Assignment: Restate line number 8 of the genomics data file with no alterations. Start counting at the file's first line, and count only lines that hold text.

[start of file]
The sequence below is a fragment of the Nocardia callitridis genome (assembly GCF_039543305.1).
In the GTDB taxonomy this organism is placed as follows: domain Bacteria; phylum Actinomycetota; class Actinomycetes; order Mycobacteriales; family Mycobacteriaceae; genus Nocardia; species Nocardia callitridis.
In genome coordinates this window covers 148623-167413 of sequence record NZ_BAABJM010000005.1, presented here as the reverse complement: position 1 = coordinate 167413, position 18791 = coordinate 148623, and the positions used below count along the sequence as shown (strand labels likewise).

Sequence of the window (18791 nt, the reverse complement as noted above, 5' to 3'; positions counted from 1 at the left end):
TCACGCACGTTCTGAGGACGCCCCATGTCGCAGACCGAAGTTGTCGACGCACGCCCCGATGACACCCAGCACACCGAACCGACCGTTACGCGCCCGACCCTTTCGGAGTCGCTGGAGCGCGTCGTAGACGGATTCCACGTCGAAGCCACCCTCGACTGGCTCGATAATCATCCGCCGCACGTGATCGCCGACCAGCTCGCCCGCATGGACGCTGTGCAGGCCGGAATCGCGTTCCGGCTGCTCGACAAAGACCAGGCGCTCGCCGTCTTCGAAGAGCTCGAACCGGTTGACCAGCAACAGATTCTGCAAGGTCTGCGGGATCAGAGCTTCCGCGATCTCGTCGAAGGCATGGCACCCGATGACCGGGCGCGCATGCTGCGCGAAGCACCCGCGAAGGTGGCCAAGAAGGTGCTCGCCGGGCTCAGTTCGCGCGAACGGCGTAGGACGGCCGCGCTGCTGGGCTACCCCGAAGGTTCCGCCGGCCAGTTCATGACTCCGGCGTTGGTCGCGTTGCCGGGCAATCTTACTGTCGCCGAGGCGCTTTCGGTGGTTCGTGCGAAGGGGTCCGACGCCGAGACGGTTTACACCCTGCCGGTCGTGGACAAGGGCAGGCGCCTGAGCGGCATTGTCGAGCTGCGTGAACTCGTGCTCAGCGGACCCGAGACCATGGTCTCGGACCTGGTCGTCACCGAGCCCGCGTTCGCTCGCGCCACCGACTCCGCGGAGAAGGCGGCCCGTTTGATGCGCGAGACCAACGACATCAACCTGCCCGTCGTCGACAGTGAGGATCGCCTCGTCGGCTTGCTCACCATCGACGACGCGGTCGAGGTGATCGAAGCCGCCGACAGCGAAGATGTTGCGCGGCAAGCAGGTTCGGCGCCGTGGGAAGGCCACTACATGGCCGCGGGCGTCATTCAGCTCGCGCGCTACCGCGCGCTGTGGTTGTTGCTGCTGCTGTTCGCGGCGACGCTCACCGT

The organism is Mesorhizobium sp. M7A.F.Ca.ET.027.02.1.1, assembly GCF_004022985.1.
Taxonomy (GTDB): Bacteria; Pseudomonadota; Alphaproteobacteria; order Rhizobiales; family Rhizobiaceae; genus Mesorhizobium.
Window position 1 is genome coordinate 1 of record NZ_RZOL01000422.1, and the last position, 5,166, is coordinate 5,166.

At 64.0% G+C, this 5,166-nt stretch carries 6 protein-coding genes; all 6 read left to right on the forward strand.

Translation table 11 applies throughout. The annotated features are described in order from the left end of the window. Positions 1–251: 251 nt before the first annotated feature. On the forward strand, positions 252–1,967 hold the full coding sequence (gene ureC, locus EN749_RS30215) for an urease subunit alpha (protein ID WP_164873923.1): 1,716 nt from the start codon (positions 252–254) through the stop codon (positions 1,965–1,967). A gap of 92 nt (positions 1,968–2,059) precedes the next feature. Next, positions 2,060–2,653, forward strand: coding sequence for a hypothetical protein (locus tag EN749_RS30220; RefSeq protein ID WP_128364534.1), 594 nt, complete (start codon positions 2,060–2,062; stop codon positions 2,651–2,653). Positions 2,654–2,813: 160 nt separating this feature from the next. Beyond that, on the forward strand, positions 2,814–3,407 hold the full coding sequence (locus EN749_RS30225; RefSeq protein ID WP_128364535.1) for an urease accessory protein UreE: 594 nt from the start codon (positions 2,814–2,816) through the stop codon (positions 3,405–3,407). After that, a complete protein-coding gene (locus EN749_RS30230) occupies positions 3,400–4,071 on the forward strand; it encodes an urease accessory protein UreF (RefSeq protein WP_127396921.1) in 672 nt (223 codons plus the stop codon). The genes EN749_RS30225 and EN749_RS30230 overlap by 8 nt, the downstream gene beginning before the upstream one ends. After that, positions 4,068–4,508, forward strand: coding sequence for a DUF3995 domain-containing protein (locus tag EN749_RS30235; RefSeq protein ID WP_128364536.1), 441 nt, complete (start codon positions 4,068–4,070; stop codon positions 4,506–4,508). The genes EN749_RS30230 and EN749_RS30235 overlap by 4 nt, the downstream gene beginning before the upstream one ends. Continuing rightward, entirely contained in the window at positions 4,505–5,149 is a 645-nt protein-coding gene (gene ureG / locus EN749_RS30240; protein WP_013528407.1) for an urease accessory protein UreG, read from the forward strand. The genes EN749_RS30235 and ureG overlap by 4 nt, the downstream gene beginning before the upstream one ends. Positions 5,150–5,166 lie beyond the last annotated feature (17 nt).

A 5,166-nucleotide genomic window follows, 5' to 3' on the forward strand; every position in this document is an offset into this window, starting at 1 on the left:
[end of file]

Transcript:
Window position 1 is genome coordinate 1 of record NZ_RZOL01000422.1, and the last position, 5,166, is coordinate 5,166.